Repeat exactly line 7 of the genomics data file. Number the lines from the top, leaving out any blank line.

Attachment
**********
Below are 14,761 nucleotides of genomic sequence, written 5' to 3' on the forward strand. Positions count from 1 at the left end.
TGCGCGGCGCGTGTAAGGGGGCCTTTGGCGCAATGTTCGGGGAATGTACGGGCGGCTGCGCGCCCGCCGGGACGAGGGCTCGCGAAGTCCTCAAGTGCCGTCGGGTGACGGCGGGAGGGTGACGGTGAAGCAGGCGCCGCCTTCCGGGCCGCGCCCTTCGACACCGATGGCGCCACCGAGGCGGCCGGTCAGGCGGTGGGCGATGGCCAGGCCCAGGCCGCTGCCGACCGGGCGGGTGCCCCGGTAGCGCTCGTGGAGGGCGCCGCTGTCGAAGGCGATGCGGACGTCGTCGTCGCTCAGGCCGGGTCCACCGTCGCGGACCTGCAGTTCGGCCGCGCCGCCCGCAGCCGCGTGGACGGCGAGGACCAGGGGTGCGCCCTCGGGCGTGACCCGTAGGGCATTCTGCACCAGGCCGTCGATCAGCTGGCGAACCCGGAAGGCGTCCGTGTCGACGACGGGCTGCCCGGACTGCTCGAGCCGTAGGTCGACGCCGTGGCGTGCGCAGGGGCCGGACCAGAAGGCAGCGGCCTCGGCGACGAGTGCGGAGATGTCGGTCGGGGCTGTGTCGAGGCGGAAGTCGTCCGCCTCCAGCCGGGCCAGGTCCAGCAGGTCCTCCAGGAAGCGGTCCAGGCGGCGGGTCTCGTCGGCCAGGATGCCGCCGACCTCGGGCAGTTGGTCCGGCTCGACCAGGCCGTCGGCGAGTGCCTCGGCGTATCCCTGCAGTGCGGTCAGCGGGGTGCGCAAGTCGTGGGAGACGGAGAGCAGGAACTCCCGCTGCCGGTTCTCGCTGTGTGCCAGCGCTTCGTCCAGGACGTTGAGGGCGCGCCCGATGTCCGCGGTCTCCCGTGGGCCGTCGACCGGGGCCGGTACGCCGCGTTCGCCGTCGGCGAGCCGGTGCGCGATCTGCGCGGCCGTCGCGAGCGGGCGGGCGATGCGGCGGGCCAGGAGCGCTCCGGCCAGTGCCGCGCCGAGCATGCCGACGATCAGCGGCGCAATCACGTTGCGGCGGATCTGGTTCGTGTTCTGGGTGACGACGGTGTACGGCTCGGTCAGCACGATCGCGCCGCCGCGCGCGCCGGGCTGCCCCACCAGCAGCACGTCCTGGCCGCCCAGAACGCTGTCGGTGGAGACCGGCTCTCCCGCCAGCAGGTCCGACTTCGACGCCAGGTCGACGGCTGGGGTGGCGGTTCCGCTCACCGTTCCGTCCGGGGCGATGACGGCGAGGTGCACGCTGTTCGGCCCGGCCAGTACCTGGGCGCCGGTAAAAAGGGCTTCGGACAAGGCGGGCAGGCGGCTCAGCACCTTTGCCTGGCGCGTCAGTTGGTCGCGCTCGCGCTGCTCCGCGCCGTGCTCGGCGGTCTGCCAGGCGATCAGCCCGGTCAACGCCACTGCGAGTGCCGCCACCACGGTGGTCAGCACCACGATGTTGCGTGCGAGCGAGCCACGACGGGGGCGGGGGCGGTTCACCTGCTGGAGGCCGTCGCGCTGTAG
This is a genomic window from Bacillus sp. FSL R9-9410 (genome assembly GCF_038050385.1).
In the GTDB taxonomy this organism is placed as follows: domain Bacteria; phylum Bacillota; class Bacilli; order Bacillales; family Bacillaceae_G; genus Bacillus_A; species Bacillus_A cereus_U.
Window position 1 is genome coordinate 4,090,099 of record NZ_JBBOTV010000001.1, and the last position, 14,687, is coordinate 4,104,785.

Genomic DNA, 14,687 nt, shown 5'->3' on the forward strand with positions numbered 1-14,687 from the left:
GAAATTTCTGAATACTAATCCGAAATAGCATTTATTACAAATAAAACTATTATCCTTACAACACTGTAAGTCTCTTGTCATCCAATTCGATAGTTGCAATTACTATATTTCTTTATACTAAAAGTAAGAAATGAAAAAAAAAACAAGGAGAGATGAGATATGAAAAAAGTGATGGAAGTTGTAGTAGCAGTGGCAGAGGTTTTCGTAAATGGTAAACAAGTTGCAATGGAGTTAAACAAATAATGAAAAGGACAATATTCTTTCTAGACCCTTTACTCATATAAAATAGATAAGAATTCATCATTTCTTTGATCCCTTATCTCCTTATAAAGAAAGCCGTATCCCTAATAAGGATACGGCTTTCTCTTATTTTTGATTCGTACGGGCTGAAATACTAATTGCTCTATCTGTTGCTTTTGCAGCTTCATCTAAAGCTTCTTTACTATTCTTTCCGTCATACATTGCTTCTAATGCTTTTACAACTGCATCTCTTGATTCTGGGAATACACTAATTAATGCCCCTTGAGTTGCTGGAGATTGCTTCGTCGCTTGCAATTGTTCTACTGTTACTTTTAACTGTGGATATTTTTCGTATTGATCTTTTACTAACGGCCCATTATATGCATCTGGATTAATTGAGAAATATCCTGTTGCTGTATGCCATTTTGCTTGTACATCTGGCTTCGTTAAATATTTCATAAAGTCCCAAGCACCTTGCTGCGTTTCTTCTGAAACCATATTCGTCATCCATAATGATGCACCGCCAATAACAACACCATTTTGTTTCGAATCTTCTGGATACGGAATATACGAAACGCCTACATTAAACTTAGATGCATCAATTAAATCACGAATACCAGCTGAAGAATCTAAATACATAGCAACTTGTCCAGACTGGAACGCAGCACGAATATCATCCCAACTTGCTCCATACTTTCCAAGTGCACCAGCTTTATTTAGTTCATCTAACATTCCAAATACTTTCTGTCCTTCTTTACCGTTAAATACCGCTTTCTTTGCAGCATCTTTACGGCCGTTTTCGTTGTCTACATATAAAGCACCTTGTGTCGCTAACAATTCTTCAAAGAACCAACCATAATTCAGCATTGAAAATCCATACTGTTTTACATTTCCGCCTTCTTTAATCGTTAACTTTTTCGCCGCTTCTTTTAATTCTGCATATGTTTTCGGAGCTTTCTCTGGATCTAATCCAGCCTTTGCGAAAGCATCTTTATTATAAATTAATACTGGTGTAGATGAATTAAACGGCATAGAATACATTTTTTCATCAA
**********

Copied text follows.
GAAATTTCTGAATACTAATCCGAAATAGCATTTATTACAAATAAAACTATTATCCTTACAACACTGTAAGTCTCTTGTCATCCAATTCGATAGTTGCAATTACTATATTTCTTTATACTAAAAGTAAGAAATGAAAAAAAAAACAAGGAGAGATGAGATATGAAAAAAGTGATGGAAGTTGTAGTAGCAGTGGCAGAGGTTTTCGTAAATGGTAAACAAGTTGCAATGGAGTTAAACAAATAATGAAAAGGACAATATTCTTTCTAGACCCTTTACTCATATAAAATAGATAAGAATTCATCATTTCTTTGATCCCTTATCTCCTTATAAAGAAAGCCGTATCCCTAATAAGGATACGGCTTTCTCTTATTTTTGATTCGTACGGGCTGAAATACTAATTGCTCTATCTGTTGCTTTTGCAGCTTCATCTAAAGCTTCTTTACTATTCTTTCCGTCATACATTGCTTCTAATGCTTTTACAACTGCATCTCTTGATTCTGGGAATACACTAATTAATGCCCCTTGAGTTGCTGGAGATTGCTTCGTCGCTTGCAATTGTTCTACTGTTACTTTTAACTGTGGATATTTTTCGTATTGATCTTTTACTAACGGCCCATTATATGCATCTGGATTAATTGAGAAATATCCTGTTGCTGTATGCCATTTTGCTTGTACATCTGGCTTCGTTAAATATTTCATAAAGTCCCAAGCACCTTGCTGCGTTTCTTCTGAAACCATATTCGTCATCCATAATGATGCACCGCCAATAACAACACCATTTTGTTTCGAATCTTCTGGATACGGAATATACGAAACGCCTACATTAAACTTAGATGCATCAATTAAATCACGAATACCAGCTGAAGAATCTAAATACATAGCAACTTGTCCAGACTGGAACGCAGCACGAATATCATCCCAACTTGCTCCATACTTTCCAAGTGCACCAGCTTTATTTAGTTCATCTAACATTCCAAATACTTTCTGTCCTTCTTTACCGTTAAATACCGCTTTCTTTGCAGCATCTTTACGGCCGTTTTCGTTGTCTACATATAAAGCACCTTGTGTCGCTAACAATTCTTCAAAGAACCAACCATAATTCAGCATTGAAAATCCATACTGTTTTACATTTCCGCCTTCTTTAATCGTTAACTTTTTCGCCGCTTCTTTTAATTCTGCATATGTTTTCGGAGCTTTCTCTGGATCTAATCCAGCCTTTGCGAAAGCATCTTTATTATAAATTAATACTGGTGTAGATGAATTAAACGGCATAGAATACATTTTTTCATCAA